Often, when journalists are silenced, they work on topics related to severe human rights violations, environmental crimes, or corruption cases that affect us all. One way to face up to these global crimes is for journalists to team up in consortiums.

As with every innovative modus operandi, cross-border investigations imply a paradigm shift for journalism to break specific stories to the public that are complex, time-consuming and dangerous. Instead of adopting the spirit of a ‘lone wolf reporter’, collaboration implies sharing. Sharing data, notes, interview transcripts and so on. At Forbidden Stories, sharing resources and expertise enables us to take the investigation a step further. Being alone is, to an extent, ‘easier’ as the only compromises you need to make are limited to you: your rhythm, deadlines, and work. When compromises imply more than 50 media organizations and 150 journalists, they require more coordination and a clear framework from day 1, which is always easier said than done.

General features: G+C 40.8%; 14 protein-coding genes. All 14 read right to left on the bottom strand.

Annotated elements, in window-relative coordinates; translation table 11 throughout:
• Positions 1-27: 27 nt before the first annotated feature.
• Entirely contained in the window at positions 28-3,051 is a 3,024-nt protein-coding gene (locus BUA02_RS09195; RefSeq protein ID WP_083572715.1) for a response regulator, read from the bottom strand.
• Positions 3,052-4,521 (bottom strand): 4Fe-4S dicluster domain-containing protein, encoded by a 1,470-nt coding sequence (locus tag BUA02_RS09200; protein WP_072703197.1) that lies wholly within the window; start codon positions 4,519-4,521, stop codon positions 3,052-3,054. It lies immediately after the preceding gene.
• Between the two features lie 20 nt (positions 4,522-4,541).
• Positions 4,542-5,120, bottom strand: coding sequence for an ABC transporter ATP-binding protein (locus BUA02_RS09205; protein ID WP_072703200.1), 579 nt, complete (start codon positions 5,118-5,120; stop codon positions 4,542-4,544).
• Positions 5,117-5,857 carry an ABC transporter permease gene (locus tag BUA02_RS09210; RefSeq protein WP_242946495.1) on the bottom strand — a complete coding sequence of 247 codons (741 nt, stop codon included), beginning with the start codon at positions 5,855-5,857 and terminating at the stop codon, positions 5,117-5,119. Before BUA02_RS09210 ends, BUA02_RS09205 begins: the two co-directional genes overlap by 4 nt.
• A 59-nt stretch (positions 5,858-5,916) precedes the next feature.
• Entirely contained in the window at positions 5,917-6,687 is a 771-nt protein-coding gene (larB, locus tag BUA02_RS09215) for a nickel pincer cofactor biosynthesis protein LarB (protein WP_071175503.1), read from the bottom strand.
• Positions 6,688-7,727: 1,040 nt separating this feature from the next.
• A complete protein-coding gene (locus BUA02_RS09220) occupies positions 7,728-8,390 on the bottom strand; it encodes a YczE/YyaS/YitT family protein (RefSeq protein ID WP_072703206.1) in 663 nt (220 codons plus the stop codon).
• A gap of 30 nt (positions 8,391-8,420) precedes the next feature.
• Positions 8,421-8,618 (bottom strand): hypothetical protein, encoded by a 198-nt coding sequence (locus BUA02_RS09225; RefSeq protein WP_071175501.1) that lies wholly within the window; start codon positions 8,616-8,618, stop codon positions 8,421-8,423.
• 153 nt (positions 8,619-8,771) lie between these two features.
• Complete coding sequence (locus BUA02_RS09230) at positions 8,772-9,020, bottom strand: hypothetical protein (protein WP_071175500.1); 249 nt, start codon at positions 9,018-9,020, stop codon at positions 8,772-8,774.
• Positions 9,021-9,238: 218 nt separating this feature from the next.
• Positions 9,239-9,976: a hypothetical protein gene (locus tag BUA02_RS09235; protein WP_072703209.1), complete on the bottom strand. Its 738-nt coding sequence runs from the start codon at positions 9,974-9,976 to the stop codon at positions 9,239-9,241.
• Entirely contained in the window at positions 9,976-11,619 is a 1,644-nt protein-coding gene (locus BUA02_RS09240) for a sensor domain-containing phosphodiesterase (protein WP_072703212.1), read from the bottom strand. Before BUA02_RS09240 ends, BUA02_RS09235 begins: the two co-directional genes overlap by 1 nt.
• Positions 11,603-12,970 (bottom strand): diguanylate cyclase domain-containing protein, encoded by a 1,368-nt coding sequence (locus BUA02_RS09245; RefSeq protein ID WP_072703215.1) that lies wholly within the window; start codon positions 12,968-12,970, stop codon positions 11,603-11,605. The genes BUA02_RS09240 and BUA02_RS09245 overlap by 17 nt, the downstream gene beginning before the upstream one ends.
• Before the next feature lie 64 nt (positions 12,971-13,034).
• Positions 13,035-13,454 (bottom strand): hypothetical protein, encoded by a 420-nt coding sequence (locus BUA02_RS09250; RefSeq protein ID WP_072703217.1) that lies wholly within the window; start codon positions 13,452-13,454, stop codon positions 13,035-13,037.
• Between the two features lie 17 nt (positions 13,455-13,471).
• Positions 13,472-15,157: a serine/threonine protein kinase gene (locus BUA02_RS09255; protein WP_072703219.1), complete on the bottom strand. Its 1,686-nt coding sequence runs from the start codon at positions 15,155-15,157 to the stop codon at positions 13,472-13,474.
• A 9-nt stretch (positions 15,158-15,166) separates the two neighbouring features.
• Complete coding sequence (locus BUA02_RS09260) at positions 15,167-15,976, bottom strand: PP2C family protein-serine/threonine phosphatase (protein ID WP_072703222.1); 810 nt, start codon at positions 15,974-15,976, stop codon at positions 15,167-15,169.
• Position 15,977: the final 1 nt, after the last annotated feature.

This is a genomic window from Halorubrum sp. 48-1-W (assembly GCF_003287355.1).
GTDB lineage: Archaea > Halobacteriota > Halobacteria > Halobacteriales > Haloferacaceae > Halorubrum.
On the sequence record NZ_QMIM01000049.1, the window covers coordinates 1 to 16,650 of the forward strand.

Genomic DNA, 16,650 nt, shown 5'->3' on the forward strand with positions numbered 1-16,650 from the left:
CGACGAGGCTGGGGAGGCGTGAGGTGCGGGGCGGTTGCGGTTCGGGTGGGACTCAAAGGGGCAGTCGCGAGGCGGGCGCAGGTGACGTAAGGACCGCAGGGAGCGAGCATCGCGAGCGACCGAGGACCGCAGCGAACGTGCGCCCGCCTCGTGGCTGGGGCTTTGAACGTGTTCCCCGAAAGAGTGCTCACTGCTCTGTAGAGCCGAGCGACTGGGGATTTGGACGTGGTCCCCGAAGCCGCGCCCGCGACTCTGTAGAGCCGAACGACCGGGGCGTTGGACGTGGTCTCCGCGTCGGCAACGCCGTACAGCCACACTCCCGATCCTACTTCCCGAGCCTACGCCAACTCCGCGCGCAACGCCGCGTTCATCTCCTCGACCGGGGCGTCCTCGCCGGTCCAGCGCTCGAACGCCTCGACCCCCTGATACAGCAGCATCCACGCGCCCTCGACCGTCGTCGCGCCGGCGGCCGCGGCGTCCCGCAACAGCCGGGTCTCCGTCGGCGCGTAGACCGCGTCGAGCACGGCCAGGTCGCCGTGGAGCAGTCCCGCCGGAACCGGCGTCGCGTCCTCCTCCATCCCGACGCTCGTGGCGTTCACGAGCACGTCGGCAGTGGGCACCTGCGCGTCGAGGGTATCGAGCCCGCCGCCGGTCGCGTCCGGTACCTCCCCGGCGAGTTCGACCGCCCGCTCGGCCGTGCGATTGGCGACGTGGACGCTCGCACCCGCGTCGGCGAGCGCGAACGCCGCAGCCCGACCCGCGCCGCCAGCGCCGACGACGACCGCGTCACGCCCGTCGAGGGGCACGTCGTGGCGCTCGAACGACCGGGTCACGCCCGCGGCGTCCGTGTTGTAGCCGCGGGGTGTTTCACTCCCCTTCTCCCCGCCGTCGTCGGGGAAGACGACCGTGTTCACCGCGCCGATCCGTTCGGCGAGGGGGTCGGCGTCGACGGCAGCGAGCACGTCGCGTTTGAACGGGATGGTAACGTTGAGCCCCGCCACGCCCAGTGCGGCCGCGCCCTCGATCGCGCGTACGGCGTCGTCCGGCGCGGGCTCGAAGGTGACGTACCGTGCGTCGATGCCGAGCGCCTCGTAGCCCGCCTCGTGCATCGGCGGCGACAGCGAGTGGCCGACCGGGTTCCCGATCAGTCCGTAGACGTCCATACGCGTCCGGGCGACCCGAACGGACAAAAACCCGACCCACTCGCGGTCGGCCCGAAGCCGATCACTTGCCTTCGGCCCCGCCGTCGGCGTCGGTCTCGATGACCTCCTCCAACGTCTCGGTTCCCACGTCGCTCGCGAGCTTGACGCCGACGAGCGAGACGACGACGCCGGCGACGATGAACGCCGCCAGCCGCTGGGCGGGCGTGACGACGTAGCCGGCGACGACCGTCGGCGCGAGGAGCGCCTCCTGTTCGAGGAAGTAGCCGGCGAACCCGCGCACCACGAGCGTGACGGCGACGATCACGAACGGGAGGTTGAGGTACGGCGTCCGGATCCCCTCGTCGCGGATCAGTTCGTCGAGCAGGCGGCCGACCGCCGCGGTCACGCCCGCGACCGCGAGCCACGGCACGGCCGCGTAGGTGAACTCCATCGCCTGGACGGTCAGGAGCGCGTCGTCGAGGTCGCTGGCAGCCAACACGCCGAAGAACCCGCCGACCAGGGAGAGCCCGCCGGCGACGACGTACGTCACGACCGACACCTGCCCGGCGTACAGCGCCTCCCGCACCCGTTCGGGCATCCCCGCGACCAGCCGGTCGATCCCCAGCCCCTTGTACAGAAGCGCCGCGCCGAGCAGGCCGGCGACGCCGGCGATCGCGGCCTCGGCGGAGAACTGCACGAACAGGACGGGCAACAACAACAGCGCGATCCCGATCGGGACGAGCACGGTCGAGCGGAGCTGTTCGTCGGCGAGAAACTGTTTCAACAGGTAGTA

Yet the benefits of coordination outweigh its logistical challenges. Collaborative journalism brings the protection, resources and impact needed to deter threats and crimes against journalists. It also sends a strong message to the enemies of the press: killing the journalist won’t kill the story.

Organised in association with Forbidden Stories.